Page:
I’m a compulsive list-keeper and I had my pre-Thanksgiving Day “to-do’s” all checked off. My day-of-Thanksgiving list also was looking good.
Out-of-towners: All here:
Well-worn page in a Julia Child cookbook, documenting the size and cooking time of all past Thanksgiving turkeys: Checked and time turkey goes into oven determined
The have-to-make-the-morning-of-Thanksgiving dessert: Done
Peter’s assignment (the sweet potato casserole): Underway
And that’s when things started to deteriorate. The sweet potatoes were cooking in the microwave. Suddenly, the microwave quit. Just a thrown circuit breaker, we thought, because everything but the microwave and the stove was still working.
Except that no circuit breaker was thrown.
Cooking without a stove was not on my check-list. We called electricians who didn’t answer. We tried the electric company. They only wanted to know about power outages. The cell phones of now-alerted guests started Googling and calling. Around noon, Jeremy found an electrician who actually answered the phone. But he was in the middle of his family’s Thanksgiving dinner. Nonetheless, he talked us through some tricks with the circuit breakers over the phone. Nothing worked.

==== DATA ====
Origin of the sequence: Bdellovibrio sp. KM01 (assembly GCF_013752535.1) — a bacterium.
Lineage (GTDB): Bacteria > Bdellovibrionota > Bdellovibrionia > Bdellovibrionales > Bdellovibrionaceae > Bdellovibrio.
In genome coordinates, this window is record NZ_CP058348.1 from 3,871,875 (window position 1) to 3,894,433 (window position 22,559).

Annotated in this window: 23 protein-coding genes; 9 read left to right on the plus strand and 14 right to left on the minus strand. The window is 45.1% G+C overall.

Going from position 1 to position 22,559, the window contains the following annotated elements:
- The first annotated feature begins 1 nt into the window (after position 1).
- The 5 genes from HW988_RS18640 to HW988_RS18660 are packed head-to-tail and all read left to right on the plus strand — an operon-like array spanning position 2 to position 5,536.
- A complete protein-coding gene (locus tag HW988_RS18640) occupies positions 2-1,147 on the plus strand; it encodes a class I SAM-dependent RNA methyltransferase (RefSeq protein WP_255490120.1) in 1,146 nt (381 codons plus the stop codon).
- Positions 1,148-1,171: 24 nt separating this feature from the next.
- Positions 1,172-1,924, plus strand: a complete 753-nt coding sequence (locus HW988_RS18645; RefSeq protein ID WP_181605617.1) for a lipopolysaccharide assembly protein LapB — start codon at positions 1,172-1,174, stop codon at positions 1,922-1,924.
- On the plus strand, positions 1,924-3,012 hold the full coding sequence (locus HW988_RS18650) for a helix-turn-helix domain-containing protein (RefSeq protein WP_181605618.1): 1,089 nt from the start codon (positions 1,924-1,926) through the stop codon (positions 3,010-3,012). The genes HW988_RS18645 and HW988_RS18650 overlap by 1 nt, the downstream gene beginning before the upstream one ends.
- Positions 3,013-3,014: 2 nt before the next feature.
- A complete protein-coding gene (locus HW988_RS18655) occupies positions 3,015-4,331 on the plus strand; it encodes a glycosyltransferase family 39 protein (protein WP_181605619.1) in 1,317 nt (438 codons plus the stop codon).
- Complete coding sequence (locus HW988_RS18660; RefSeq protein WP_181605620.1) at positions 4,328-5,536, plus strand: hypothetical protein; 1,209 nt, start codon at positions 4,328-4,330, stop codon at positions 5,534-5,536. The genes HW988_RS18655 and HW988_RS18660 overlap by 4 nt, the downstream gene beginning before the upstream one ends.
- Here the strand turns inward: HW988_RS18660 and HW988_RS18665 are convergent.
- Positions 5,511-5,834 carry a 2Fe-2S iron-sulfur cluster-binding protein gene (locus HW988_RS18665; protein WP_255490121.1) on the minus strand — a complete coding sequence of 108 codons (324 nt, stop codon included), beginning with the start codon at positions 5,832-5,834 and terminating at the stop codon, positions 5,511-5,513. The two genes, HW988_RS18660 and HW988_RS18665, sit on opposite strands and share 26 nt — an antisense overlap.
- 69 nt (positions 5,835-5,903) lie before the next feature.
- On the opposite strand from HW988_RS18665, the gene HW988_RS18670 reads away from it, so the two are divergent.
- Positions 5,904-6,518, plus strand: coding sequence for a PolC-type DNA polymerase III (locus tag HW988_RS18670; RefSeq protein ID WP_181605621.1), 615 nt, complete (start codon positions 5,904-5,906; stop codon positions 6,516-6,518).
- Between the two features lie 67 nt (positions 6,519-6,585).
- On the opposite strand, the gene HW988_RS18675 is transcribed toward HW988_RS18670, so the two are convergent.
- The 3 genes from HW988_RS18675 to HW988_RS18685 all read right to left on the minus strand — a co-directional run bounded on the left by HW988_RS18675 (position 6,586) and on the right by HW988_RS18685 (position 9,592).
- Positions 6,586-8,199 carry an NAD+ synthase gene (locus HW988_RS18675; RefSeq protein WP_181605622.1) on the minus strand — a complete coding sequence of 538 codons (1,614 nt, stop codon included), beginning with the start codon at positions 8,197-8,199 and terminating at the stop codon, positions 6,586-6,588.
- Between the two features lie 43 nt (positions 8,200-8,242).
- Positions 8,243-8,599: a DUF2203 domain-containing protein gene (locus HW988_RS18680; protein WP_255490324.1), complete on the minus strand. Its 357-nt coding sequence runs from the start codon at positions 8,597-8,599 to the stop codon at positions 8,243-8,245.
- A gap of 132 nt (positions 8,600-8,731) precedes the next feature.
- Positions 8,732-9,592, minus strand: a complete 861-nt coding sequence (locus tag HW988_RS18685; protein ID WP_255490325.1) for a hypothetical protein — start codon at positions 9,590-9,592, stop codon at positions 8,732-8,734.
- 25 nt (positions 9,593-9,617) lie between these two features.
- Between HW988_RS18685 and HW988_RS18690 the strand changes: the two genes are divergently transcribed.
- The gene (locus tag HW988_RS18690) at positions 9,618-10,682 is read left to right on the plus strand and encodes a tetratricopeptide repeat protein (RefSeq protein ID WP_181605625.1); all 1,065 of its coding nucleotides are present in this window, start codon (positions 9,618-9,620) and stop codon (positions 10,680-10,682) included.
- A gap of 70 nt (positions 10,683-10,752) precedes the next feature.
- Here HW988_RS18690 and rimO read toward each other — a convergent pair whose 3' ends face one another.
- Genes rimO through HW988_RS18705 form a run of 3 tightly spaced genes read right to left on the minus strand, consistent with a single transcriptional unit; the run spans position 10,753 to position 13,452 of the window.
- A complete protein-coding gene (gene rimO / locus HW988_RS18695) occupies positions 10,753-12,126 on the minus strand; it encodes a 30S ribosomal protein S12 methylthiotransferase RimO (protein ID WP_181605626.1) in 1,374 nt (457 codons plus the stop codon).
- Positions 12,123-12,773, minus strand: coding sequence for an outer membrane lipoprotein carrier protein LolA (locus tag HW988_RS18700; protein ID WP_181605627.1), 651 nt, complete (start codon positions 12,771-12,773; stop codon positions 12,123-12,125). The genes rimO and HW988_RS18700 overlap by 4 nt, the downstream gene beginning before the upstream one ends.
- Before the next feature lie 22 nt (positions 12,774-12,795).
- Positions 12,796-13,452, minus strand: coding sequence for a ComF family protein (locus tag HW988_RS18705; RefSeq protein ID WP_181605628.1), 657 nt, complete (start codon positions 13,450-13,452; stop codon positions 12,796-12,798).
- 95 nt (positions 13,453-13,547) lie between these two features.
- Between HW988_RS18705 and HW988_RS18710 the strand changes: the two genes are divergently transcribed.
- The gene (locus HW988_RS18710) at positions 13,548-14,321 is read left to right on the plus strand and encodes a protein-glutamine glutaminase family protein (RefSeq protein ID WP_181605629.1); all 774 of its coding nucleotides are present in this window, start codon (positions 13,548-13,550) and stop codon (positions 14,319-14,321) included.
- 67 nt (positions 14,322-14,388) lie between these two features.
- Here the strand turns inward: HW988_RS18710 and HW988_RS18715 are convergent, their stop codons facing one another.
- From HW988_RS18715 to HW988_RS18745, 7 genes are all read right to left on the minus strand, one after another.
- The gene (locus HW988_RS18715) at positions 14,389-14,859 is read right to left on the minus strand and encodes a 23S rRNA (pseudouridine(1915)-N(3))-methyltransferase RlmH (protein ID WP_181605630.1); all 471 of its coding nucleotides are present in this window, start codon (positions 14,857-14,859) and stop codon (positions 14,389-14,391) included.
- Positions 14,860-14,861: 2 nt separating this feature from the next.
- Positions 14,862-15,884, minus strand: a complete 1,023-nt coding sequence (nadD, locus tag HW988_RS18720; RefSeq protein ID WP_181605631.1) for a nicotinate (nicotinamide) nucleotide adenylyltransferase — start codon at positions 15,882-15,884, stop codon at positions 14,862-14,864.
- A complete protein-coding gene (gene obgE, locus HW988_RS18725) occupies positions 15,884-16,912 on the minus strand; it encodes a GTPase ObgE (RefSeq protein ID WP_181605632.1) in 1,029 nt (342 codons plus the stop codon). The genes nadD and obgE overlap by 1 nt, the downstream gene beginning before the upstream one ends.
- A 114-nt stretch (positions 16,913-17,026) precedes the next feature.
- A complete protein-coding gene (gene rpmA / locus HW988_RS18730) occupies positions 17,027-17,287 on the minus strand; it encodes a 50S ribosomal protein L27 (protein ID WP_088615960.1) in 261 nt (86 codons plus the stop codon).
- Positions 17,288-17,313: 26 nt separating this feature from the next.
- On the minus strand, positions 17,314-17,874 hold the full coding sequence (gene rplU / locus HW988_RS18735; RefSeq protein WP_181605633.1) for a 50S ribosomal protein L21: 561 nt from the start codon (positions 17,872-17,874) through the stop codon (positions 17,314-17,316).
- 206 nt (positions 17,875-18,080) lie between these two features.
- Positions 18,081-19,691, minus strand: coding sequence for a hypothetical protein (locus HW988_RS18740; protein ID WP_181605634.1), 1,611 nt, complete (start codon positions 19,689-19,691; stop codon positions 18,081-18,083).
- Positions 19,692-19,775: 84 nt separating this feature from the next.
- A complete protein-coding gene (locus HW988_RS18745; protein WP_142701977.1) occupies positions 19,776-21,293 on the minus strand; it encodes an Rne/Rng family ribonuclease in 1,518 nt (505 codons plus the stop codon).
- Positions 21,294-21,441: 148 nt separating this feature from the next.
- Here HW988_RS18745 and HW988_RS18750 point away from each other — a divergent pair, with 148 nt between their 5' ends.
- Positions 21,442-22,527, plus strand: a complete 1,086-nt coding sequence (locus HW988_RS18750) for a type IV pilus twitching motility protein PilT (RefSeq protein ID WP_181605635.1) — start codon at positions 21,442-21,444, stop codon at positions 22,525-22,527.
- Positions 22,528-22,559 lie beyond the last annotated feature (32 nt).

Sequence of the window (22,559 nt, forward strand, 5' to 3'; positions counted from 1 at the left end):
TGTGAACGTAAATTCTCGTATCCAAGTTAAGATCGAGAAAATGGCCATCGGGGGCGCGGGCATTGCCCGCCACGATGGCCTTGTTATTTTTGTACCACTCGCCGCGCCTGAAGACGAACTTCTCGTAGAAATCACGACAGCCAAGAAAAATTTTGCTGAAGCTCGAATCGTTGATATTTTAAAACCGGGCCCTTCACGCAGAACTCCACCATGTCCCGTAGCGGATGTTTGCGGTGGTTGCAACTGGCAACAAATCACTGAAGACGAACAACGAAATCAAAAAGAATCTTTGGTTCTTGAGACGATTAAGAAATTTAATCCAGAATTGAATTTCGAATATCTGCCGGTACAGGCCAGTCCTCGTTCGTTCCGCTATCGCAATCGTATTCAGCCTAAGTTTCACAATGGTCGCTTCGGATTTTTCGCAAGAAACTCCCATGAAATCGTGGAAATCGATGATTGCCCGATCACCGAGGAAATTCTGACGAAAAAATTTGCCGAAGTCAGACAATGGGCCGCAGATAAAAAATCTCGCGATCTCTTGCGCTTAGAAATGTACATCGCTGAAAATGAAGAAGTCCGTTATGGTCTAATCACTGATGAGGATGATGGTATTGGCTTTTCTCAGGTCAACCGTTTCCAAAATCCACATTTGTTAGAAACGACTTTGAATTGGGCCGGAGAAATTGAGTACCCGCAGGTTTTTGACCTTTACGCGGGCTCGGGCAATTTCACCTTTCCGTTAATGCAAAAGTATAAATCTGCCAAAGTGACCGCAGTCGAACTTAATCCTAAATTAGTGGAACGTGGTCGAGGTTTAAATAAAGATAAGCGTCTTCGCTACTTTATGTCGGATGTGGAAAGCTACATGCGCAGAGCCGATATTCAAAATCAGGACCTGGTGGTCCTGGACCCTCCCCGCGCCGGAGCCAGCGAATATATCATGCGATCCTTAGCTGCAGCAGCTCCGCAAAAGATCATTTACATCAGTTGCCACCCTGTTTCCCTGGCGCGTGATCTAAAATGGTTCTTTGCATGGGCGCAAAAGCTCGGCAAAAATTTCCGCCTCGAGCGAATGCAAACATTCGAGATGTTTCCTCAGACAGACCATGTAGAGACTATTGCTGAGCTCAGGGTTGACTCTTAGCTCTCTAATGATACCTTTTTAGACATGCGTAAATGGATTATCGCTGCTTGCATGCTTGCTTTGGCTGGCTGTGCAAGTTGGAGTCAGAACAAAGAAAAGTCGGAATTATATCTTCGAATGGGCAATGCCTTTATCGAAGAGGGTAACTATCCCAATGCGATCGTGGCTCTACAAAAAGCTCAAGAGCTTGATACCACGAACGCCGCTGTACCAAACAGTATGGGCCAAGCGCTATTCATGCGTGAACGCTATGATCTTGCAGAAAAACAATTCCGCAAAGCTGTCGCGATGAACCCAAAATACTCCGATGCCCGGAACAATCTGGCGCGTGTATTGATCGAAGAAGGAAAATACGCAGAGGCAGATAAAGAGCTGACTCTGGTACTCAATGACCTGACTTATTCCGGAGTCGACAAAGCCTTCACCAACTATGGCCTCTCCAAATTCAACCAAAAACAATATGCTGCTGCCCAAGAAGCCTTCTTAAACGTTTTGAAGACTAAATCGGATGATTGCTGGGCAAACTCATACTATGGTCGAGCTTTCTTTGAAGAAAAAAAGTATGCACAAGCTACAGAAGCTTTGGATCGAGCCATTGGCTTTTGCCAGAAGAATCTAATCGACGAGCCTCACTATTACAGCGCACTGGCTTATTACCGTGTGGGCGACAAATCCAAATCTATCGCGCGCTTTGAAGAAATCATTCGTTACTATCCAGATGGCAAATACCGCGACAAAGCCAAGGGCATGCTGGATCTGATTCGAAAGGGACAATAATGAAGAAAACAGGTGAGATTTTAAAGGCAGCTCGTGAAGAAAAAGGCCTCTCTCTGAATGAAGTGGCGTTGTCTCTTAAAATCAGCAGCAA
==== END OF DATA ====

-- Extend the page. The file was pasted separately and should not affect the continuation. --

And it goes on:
Just as we were anticipating a desserts-only Thanksgiving Dinner, the electrician called back. He said, “Give me some time and I’ll come over. I hate to think of your ruined Thanksgiving.” An hour later, he was here.
It turns out that we have a very big problem involving some burned out wires that I wouldn’t explain, even if I could. Our new hero, here for an hour of his Thanksgiving, managed to make a temporary fix and got us a working stove.
Thanksgiving dinner was later than planned. But my last-minute entry to our Grateful Jar said it all—“We are grateful to John the electrician for giving us back Thanksgiving.”